Source: Nation Restaurant Association
The non-profit organization that manages the Internet domain-name process appears to be moving ahead with its plan to broaden the number of generic top-level domains, despite the broad concerns of business groups, U.S. government officials and others.
The Internet Corporation for Assigned Names and Numbers says it will open the application window for new top-level domains as planned on Jan. 12. These domains are the words that appear to the right of the "dot" in Internet addresses, such as .org and .com. There are currently 22 generic top-level domains. ICANN's application process could ultimately expand the list to thousands of new domain names.
The Commerce Department last week joined key U.S. lawmakers and Federal Trade Commission leaders in asking ICANN to review its program. While some officials have called on ICANN to halt the domain-name expansion plan completely, the Commerce official who wrote to ICANN Jan. 3 cited "tremendous concerns" by stakeholders about "unintended and unforeseen consequences" of expanding the domain-name list, and asked ICANN to take steps to prevent negative results and better educate consumers and businesses about the application process.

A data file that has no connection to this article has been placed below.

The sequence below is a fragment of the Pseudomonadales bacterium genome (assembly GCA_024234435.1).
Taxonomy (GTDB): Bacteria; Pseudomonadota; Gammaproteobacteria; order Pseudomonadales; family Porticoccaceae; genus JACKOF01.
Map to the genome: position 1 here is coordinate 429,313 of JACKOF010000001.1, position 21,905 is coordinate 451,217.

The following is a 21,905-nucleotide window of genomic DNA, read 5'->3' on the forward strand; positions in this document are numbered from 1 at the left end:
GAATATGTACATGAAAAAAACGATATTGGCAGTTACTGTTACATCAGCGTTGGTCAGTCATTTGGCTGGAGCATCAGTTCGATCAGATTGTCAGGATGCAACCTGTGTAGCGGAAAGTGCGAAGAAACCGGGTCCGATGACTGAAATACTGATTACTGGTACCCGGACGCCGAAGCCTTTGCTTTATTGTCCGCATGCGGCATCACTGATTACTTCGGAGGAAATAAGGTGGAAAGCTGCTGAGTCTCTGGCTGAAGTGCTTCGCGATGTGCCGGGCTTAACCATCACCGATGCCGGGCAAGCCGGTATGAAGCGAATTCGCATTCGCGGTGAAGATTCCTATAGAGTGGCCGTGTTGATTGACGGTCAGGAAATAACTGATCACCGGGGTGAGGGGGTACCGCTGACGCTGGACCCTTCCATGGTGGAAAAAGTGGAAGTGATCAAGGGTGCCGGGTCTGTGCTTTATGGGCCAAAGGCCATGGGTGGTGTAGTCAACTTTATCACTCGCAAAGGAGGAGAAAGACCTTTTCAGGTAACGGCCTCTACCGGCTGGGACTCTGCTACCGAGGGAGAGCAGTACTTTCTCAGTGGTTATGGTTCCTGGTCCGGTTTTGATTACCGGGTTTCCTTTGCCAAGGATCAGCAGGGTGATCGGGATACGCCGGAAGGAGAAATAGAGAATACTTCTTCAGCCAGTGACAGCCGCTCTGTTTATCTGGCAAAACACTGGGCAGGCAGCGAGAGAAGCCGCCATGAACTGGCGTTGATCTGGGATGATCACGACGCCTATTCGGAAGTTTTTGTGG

The National Restaurant Association is part of a coalition of more than 160 business groups and companies that has been urging Congress and the Commerce Department to slow down the process. The Coalition for Responsible Internet Domain Oversight has met with Commerce Department and congressional leaders in recent weeks to describe mounting concerns of U.S. businesses that the new domain-name process will cost businesses millions of dollars as they are forced to register new domains to protect their trademarks and brands.
The National Restaurant Association last month submitted testimony to Congress registering the restaurant industry's strong opposition to the Jan. 12 rollout.
The fee to apply for a new top-level domain is $185,000. According to ICANN's Applicant Guidebook, the application process opens Jan. 12 and closes March 29, 2012. ICANN is not expected to release the names of approved new top-level domains until 2013.